• the issuer of a judicial order or subpoena which allows the institution to release records without the student's consent, however, a "reasonable effort" must generally be made to notify the student before complying with the order

 

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Q: Why do I have to go to Conflict Resolution if I receive a violation at a football game at Hughes Stadium?
Why do I have to go to Conflict Resolution and Student Conduct Services if I receive a violation at a football game at Hughes Stadium?

A: Conflict Resolution and Student Conduct Services provides an expedited response to dealing with inappropriate student behavior at football games. We found that the usual approach involving waiting for reports to be processed and then hearing notices mailed, involved too much time particularly if we wanted to intervene with problem behavior before the next football game. Students contacted by the police either for state or municipal law violations or infractions related to university or stadium rules would receive a notice at the time of their “booking” at the stadium. The notice requires them to appear in Conflict Resolution and Student Conduct Services within a few days following the game. Football game management then forwards all game reports immediately to Conflict Resolution and Student Conduct Services for processing. Students involved in more serious infractions or who have a prior record will have a hearing scheduled. The student receives the full hearing notice when they appear in the office on the designated day. Students with minor infractions and no prior record are issued formal warnings and must complete either the alcohol/drug education class or Ethics workshop. In general, students have viewed the stadium as much more connected to the rest of their lives at the university and see immediate response and consequences for problem behavior at the stadium.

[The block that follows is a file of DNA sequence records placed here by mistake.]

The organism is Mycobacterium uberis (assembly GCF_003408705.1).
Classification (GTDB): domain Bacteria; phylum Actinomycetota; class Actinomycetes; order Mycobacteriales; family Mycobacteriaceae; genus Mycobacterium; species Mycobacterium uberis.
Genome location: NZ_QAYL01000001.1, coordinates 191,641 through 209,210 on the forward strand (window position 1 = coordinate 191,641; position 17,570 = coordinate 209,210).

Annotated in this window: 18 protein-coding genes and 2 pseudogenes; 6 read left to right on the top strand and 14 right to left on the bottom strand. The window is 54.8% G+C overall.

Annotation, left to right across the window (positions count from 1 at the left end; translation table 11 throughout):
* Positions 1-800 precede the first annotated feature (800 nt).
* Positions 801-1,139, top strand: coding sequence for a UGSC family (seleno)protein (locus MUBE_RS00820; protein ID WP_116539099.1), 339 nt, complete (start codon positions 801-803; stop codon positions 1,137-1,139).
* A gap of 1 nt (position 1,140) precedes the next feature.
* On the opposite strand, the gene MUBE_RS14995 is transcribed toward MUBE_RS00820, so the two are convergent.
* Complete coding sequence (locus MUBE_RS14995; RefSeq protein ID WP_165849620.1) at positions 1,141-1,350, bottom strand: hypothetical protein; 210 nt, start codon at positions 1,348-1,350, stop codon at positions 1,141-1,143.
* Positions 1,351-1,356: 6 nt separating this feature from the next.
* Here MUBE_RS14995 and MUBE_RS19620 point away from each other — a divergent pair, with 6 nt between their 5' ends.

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Q: When do you need consent to disclose personally identifiable information from an education record (including transcripts)?